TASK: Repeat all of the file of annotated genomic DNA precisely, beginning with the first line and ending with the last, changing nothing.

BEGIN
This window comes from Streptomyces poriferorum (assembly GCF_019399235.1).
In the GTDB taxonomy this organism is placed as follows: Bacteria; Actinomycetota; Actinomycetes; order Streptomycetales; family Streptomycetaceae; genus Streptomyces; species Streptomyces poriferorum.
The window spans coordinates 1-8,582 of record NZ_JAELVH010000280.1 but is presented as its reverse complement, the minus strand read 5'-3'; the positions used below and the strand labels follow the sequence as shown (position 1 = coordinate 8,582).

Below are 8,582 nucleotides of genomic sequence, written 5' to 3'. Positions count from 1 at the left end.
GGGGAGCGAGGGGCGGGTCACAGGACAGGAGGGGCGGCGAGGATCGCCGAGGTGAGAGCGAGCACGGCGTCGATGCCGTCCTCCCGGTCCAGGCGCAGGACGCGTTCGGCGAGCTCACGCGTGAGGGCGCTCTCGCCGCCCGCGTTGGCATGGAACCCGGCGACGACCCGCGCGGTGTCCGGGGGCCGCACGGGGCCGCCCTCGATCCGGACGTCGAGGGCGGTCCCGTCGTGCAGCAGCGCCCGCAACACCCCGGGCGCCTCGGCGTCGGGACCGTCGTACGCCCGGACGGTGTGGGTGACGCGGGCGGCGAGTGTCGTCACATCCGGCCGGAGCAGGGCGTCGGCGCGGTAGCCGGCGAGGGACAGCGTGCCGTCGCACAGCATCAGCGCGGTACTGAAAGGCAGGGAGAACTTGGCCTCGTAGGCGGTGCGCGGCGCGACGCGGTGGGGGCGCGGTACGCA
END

This window comes from Streptomyces poriferorum (assembly GCF_019399235.1).
In the GTDB taxonomy this organism is placed as follows: Bacteria; Actinomycetota; Actinomycetes; order Streptomycetales; family Streptomycetaceae; genus Streptomyces; species Streptomyces poriferorum.
The window spans coordinates 1-8,582 of record NZ_JAELVH010000280.1 but is presented as its reverse complement, the minus strand read 5'-3'; the positions used below and the strand labels follow the sequence as shown (position 1 = coordinate 8,582).

Below are 8,582 nucleotides of genomic sequence, written 5' to 3'. Positions count from 1 at the left end.
GGGGAGCGAGGGGCGGGTCACAGGACAGGAGGGGCGGCGAGGATCGCCGAGGTGAGAGCGAGCACGGCGTCGATGCCGTCCTCCCGGTCCAGGCGCAGGACGCGTTCGGCGAGCTCACGCGTGAGGGCGCTCTCGCCGCCCGCGTTGGCATGGAACCCGGCGACGACCCGCGCGGTGTCCGGGGGCCGCACGGGGCCGCCCTCGATCCGGACGTCGAGGGCGGTCCCGTCGTGCAGCAGCGCCCGCAACACCCCGGGCGCCTCGGCGTCGGGACCGTCGTACGCCCGGACGGTGTGGGTGACGCGGGCGGCGAGTGTCGTCACATCCGGCCGGAGCAGGGCGTCGGCGCGGTAGCCGGCGAGGGACAGCGTGCCGTCGCACAGCATCAGCGCGGTACTGAAAGGCAGGGAGAACTTGGCCTCGTAGGCGGTGCGCGGCGCGACGCGGTGGGGGCGCGGTACGCA